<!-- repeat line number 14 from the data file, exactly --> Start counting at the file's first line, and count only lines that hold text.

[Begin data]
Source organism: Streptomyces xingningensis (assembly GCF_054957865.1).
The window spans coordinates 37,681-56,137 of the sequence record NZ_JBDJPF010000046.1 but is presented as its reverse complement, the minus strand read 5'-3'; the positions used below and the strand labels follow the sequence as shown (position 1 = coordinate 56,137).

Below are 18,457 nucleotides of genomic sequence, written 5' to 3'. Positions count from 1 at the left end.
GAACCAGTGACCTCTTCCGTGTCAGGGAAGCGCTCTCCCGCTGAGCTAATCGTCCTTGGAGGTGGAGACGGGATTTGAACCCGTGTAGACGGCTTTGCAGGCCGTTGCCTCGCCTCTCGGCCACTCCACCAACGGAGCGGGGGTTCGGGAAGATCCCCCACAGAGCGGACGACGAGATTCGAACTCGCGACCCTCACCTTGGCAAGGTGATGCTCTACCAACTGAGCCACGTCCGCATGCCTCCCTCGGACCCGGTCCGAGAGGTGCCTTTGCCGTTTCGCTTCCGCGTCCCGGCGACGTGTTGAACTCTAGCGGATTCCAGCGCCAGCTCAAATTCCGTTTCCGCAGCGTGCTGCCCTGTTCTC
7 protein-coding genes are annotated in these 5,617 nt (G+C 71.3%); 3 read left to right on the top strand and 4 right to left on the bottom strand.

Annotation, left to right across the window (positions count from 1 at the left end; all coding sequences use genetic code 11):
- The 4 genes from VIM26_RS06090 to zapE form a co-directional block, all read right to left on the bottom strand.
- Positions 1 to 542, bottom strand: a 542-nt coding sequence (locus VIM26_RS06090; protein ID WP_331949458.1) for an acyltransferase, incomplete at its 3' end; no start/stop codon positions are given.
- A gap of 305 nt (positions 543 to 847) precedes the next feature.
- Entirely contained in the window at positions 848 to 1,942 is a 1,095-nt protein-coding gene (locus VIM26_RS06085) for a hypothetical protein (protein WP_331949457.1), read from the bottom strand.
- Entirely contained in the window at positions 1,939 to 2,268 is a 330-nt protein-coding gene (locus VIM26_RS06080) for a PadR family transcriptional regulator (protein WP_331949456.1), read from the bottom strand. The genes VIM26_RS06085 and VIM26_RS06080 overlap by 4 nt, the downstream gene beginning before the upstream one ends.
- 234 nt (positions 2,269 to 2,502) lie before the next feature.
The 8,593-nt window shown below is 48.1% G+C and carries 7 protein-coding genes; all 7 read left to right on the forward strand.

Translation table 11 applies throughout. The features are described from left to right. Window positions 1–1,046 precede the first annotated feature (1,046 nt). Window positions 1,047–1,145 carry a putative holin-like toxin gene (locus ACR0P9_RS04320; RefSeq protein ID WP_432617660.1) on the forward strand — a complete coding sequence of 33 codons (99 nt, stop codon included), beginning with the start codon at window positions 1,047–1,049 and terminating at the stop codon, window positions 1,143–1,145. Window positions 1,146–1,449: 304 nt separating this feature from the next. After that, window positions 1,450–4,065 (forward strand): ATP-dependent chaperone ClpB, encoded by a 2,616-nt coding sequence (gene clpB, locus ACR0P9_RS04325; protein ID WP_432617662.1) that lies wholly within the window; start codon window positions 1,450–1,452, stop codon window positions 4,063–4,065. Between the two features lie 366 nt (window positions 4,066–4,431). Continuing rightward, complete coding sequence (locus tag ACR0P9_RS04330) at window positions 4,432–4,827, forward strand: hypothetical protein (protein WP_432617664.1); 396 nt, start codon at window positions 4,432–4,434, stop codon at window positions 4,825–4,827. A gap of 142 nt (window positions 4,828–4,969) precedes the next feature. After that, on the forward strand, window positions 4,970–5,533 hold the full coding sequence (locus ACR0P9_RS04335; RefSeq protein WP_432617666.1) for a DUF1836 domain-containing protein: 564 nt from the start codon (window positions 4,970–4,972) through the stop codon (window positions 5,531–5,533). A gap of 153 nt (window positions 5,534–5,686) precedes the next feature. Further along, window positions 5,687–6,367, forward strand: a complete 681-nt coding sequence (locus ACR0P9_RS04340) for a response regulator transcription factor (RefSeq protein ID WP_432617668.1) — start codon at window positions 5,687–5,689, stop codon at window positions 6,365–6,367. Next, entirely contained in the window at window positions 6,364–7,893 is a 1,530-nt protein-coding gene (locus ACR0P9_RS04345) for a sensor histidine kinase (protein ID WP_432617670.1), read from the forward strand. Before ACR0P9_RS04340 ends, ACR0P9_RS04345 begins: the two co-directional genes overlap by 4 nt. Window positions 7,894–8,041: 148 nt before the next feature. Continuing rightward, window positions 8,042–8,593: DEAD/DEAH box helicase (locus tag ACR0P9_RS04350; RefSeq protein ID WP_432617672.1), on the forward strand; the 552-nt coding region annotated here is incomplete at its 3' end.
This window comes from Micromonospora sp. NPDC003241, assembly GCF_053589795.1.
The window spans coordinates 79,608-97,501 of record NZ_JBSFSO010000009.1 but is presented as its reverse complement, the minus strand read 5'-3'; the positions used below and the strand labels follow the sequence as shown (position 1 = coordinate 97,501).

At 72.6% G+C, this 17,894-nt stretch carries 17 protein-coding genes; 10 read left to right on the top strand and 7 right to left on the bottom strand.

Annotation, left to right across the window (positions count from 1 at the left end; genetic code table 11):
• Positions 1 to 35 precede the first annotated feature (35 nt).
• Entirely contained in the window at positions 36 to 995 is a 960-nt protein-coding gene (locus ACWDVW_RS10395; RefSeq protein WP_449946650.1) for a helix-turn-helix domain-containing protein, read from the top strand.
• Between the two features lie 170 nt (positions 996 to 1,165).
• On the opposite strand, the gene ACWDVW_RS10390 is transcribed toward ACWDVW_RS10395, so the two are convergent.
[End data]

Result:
Translation table 11 applies throughout. The features are described from left to right. Window positions 1–1,046 precede the first annotated feature (1,046 nt). Window positions 1,047–1,145 carry a putative holin-like toxin gene (locus ACR0P9_RS04320; RefSeq protein ID WP_432617660.1) on the forward strand — a complete coding sequence of 33 codons (99 nt, stop codon included), beginning with the start codon at window positions 1,047–1,049 and terminating at the stop codon, window positions 1,143–1,145. Window positions 1,146–1,449: 304 nt separating this feature from the next. After that, window positions 1,450–4,065 (forward strand): ATP-dependent chaperone ClpB, encoded by a 2,616-nt coding sequence (gene clpB, locus ACR0P9_RS04325; protein ID WP_432617662.1) that lies wholly within the window; start codon window positions 1,450–1,452, stop codon window positions 4,063–4,065. Between the two features lie 366 nt (window positions 4,066–4,431). Continuing rightward, complete coding sequence (locus tag ACR0P9_RS04330) at window positions 4,432–4,827, forward strand: hypothetical protein (protein WP_432617664.1); 396 nt, start codon at window positions 4,432–4,434, stop codon at window positions 4,825–4,827. A gap of 142 nt (window positions 4,828–4,969) precedes the next feature. After that, on the forward strand, window positions 4,970–5,533 hold the full coding sequence (locus ACR0P9_RS04335; RefSeq protein WP_432617666.1) for a DUF1836 domain-containing protein: 564 nt from the start codon (window positions 4,970–4,972) through the stop codon (window positions 5,531–5,533). A gap of 153 nt (window positions 5,534–5,686) precedes the next feature. Further along, window positions 5,687–6,367, forward strand: a complete 681-nt coding sequence (locus ACR0P9_RS04340) for a response regulator transcription factor (RefSeq protein ID WP_432617668.1) — start codon at window positions 5,687–5,689, stop codon at window positions 6,365–6,367. Next, entirely contained in the window at window positions 6,364–7,893 is a 1,530-nt protein-coding gene (locus ACR0P9_RS04345) for a sensor histidine kinase (protein ID WP_432617670.1), read from the forward strand. Before ACR0P9_RS04340 ends, ACR0P9_RS04345 begins: the two co-directional genes overlap by 4 nt. Window positions 7,894–8,041: 148 nt before the next feature. Continuing rightward, window positions 8,042–8,593: DEAD/DEAH box helicase (locus tag ACR0P9_RS04350; RefSeq protein ID WP_432617672.1), on the forward strand; the 552-nt coding region annotated here is incomplete at its 3' end.